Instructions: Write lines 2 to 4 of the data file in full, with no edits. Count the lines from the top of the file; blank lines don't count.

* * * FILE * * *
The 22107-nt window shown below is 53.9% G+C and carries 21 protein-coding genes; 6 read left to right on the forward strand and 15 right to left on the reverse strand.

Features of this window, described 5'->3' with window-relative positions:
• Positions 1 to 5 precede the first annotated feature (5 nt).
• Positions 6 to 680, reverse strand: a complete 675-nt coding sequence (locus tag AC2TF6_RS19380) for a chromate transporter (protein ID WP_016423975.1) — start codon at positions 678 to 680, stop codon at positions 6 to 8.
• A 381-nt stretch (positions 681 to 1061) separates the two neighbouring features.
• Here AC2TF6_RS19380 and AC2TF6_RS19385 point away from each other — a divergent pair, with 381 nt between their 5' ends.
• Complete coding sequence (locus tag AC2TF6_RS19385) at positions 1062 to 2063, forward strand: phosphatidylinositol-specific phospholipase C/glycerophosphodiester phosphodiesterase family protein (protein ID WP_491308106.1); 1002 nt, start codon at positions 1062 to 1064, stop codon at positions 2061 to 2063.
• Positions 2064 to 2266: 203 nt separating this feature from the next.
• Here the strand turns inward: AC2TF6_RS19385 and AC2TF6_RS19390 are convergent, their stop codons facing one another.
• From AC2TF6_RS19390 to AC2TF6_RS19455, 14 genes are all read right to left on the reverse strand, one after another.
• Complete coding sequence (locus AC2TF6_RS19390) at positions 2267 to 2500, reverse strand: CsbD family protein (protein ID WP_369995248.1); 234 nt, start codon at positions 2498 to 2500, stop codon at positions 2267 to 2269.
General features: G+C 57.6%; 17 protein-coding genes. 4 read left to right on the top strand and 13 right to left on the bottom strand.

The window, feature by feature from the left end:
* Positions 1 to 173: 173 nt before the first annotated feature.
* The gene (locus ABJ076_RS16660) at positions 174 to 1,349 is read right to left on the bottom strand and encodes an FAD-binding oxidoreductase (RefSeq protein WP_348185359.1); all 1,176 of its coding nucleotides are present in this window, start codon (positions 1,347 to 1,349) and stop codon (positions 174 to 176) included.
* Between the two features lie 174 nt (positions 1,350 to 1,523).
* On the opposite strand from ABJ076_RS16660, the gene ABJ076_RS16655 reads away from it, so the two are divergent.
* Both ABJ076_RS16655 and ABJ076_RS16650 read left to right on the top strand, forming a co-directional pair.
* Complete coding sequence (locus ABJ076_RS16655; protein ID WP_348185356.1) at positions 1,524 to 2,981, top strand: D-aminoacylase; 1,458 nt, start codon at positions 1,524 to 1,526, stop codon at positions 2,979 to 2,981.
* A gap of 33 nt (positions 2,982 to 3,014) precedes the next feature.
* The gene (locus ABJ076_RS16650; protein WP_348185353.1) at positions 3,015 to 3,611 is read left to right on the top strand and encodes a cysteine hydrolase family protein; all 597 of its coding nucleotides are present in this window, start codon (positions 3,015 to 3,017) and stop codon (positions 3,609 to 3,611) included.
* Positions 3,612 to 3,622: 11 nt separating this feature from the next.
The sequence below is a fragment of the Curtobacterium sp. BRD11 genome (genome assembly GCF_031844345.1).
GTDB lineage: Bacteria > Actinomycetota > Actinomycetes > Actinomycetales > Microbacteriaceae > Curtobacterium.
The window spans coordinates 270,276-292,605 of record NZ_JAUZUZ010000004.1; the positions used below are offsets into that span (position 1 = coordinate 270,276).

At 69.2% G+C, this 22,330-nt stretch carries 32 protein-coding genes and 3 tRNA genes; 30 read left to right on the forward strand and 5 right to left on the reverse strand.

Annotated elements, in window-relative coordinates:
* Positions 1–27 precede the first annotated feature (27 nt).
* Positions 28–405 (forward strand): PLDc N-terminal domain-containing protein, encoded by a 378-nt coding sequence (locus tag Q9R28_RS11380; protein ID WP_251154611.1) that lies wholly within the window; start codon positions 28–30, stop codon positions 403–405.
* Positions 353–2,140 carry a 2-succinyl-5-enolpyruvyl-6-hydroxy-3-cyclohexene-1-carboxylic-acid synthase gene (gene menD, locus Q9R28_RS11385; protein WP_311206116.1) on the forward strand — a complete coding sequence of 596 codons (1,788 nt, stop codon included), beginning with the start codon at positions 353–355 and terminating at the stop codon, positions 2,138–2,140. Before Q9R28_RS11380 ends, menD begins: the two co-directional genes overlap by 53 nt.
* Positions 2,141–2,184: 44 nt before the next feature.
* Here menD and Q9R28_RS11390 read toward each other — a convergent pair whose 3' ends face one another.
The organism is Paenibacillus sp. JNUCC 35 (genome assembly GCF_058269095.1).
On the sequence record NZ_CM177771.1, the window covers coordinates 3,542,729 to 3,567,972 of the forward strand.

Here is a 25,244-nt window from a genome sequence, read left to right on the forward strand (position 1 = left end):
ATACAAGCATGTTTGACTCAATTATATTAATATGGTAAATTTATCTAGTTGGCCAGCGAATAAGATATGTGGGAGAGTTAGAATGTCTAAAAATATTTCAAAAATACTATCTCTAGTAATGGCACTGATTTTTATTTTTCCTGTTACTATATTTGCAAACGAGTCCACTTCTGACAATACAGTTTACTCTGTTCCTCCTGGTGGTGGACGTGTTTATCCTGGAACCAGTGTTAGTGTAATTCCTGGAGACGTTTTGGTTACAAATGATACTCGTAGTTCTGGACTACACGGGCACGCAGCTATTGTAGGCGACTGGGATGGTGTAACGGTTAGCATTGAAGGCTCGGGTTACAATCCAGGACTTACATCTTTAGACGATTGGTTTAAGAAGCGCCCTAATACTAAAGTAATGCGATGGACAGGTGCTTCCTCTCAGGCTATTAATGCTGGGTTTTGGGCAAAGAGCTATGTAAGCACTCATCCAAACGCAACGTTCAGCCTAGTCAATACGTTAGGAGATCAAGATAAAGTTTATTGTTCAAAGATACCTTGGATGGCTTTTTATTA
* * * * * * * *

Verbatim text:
Features of this window, described 5'->3' with window-relative positions:
• Positions 1 to 5 precede the first annotated feature (5 nt).
• Positions 6 to 680, reverse strand: a complete 675-nt coding sequence (locus tag AC2TF6_RS19380) for a chromate transporter (protein ID WP_016423975.1) — start codon at positions 678 to 680, stop codon at positions 6 to 8.